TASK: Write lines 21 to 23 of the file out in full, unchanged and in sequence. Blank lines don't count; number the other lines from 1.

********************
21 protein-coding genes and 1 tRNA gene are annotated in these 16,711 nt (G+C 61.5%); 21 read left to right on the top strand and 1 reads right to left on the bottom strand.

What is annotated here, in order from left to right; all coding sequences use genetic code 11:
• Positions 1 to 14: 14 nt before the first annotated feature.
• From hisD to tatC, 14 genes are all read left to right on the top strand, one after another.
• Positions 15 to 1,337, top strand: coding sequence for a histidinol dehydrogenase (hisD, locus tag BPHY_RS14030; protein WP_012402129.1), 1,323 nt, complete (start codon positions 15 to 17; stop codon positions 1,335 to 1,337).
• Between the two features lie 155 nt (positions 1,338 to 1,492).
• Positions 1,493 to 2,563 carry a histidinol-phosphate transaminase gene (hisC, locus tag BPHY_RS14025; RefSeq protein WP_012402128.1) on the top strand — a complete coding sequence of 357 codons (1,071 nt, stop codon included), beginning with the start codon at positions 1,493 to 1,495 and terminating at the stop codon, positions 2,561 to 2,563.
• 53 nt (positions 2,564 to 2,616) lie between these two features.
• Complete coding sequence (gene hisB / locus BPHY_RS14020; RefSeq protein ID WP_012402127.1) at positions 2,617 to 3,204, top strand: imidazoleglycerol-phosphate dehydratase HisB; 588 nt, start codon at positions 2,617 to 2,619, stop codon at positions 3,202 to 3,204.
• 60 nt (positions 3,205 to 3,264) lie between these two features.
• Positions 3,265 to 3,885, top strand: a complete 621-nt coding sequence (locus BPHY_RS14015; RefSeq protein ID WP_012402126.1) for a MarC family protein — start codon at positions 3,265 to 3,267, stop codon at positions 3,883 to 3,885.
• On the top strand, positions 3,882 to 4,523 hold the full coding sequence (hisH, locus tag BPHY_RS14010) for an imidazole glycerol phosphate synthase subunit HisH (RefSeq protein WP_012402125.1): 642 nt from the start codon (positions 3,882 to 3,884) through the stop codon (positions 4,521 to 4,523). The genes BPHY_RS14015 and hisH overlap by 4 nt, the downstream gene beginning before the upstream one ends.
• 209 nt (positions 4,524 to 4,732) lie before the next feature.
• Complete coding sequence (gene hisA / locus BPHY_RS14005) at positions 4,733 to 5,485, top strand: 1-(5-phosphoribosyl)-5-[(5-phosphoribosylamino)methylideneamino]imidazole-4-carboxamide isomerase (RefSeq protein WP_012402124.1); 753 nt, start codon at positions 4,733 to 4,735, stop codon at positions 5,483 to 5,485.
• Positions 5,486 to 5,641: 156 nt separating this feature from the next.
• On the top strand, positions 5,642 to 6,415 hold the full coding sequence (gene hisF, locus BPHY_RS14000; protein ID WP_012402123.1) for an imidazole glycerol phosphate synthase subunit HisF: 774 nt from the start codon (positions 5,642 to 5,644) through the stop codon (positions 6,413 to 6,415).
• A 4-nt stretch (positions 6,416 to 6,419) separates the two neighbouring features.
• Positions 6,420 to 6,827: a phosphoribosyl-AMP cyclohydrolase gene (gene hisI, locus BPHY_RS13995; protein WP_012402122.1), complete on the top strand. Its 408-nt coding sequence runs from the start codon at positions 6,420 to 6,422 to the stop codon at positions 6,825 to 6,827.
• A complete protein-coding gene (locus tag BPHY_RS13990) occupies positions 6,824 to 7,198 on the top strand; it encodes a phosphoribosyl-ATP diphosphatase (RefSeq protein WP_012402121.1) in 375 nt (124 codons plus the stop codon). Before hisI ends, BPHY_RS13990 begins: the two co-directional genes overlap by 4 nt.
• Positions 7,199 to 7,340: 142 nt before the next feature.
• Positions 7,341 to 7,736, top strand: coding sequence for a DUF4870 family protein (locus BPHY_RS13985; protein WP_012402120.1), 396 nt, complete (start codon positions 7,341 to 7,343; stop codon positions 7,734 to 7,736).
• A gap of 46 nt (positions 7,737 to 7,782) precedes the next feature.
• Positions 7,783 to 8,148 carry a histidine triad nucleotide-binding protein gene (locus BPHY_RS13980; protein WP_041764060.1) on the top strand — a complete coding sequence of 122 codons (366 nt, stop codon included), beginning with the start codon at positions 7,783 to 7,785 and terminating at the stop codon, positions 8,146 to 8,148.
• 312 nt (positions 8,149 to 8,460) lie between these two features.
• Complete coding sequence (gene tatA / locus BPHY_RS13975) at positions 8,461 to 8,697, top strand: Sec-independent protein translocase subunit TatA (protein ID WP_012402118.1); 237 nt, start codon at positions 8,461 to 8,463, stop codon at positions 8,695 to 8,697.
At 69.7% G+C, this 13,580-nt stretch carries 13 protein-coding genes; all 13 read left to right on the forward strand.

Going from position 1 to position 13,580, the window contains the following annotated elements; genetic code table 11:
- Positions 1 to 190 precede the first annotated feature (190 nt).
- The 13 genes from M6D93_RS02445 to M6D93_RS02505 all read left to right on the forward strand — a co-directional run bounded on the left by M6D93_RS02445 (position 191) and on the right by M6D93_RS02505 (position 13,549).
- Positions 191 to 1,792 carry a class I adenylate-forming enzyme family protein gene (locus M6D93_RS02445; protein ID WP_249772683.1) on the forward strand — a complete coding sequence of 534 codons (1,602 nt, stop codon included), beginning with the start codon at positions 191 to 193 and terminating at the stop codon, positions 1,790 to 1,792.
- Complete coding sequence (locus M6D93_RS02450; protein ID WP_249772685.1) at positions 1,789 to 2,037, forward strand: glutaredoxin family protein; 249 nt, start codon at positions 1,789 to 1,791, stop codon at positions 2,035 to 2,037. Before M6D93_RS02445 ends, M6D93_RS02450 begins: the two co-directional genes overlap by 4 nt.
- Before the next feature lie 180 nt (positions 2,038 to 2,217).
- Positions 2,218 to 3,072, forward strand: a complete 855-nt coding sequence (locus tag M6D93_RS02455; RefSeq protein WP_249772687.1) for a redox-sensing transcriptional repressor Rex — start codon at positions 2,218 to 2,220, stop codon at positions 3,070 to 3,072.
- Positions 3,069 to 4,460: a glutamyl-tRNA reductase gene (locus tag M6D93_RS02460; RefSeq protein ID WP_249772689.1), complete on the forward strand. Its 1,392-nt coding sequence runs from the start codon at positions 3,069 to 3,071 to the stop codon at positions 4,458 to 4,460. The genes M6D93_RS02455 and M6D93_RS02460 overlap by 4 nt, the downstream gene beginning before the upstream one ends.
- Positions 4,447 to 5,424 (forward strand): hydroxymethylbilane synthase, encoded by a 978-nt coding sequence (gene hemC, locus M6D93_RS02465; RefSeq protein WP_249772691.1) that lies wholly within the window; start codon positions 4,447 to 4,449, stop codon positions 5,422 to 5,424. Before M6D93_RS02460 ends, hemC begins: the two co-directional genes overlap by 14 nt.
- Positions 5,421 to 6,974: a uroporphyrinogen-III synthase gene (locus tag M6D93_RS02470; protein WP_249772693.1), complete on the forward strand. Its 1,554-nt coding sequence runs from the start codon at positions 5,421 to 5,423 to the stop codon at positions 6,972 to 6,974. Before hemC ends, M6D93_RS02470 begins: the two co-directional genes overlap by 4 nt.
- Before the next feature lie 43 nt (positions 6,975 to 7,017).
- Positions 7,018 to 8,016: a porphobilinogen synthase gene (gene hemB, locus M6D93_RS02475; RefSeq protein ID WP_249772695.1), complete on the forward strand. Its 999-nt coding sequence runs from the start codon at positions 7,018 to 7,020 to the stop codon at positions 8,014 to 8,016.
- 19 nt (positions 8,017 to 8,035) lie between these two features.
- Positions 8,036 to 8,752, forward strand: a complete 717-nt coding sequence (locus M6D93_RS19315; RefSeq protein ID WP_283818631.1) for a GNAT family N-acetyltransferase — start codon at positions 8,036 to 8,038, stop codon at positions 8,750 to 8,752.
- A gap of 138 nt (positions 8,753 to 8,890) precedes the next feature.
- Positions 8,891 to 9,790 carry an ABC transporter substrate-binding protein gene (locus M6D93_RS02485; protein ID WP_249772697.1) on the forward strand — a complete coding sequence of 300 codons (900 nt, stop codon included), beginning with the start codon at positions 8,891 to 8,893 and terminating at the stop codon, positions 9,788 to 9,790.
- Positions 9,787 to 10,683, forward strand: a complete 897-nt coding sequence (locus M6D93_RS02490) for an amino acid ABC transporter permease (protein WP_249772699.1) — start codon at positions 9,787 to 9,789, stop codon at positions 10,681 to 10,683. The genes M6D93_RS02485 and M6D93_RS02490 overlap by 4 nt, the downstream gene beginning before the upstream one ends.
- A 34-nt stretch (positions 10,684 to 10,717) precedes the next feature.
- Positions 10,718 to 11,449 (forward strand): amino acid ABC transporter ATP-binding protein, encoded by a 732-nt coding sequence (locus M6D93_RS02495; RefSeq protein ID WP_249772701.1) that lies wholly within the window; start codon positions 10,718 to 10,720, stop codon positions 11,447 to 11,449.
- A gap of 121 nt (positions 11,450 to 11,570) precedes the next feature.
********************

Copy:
• Positions 7,341 to 7,736, top strand: coding sequence for a DUF4870 family protein (locus BPHY_RS13985; protein WP_012402120.1), 396 nt, complete (start codon positions 7,341 to 7,343; stop codon positions 7,734 to 7,736).
• A gap of 46 nt (positions 7,737 to 7,782) precedes the next feature.
• Positions 7,783 to 8,148 carry a histidine triad nucleotide-binding protein gene (locus BPHY_RS13980; protein WP_041764060.1) on the top strand — a complete coding sequence of 122 codons (366 nt, stop codon included), beginning with the start codon at positions 7,783 to 7,785 and terminating at the stop codon, positions 8,146 to 8,148.